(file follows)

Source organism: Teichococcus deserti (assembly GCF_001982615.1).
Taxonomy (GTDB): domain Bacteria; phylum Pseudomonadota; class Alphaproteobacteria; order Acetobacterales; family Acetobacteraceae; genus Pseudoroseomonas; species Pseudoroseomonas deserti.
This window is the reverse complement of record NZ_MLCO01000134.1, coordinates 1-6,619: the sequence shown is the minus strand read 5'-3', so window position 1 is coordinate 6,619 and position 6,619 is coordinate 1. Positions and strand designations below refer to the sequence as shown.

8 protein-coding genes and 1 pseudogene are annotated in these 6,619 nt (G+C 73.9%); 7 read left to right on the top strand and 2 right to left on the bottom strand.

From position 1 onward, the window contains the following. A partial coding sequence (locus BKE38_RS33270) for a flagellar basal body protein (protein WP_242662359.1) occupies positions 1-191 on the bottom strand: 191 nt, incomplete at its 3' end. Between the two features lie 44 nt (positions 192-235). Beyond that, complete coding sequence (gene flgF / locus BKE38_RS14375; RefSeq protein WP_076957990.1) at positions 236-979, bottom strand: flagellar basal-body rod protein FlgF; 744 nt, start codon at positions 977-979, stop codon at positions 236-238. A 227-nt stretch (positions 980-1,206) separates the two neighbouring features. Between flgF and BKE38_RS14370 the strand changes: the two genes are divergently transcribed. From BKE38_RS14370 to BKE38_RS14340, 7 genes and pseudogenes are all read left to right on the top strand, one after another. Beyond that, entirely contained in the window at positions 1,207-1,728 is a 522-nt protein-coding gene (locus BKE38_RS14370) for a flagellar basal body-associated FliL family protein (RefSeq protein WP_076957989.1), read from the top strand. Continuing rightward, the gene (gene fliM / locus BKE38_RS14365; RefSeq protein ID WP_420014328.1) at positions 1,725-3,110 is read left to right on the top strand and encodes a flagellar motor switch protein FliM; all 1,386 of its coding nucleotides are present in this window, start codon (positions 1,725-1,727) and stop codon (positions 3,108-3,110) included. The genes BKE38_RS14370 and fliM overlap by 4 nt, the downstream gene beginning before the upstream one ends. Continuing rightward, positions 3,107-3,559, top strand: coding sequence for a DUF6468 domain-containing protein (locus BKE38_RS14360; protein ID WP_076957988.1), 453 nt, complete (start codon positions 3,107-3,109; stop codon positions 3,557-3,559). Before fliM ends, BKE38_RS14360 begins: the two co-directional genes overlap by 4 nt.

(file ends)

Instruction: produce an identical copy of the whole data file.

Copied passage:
Source organism: Teichococcus deserti (assembly GCF_001982615.1).
Taxonomy (GTDB): domain Bacteria; phylum Pseudomonadota; class Alphaproteobacteria; order Acetobacterales; family Acetobacteraceae; genus Pseudoroseomonas; species Pseudoroseomonas deserti.
This window is the reverse complement of record NZ_MLCO01000134.1, coordinates 1-6,619: the sequence shown is the minus strand read 5'-3', so window position 1 is coordinate 6,619 and position 6,619 is coordinate 1. Positions and strand designations below refer to the sequence as shown.

8 protein-coding genes and 1 pseudogene are annotated in these 6,619 nt (G+C 73.9%); 7 read left to right on the top strand and 2 right to left on the bottom strand.

From position 1 onward, the window contains the following. A partial coding sequence (locus BKE38_RS33270) for a flagellar basal body protein (protein WP_242662359.1) occupies positions 1-191 on the bottom strand: 191 nt, incomplete at its 3' end. Between the two features lie 44 nt (positions 192-235). Beyond that, complete coding sequence (gene flgF / locus BKE38_RS14375; RefSeq protein WP_076957990.1) at positions 236-979, bottom strand: flagellar basal-body rod protein FlgF; 744 nt, start codon at positions 977-979, stop codon at positions 236-238. A 227-nt stretch (positions 980-1,206) separates the two neighbouring features. Between flgF and BKE38_RS14370 the strand changes: the two genes are divergently transcribed. From BKE38_RS14370 to BKE38_RS14340, 7 genes and pseudogenes are all read left to right on the top strand, one after another. Beyond that, entirely contained in the window at positions 1,207-1,728 is a 522-nt protein-coding gene (locus BKE38_RS14370) for a flagellar basal body-associated FliL family protein (RefSeq protein WP_076957989.1), read from the top strand. Continuing rightward, the gene (gene fliM / locus BKE38_RS14365; RefSeq protein ID WP_420014328.1) at positions 1,725-3,110 is read left to right on the top strand and encodes a flagellar motor switch protein FliM; all 1,386 of its coding nucleotides are present in this window, start codon (positions 1,725-1,727) and stop codon (positions 3,108-3,110) included. The genes BKE38_RS14370 and fliM overlap by 4 nt, the downstream gene beginning before the upstream one ends. Continuing rightward, positions 3,107-3,559, top strand: coding sequence for a DUF6468 domain-containing protein (locus BKE38_RS14360; protein ID WP_076957988.1), 453 nt, complete (start codon positions 3,107-3,109; stop codon positions 3,557-3,559). Before fliM ends, BKE38_RS14360 begins: the two co-directional genes overlap by 4 nt.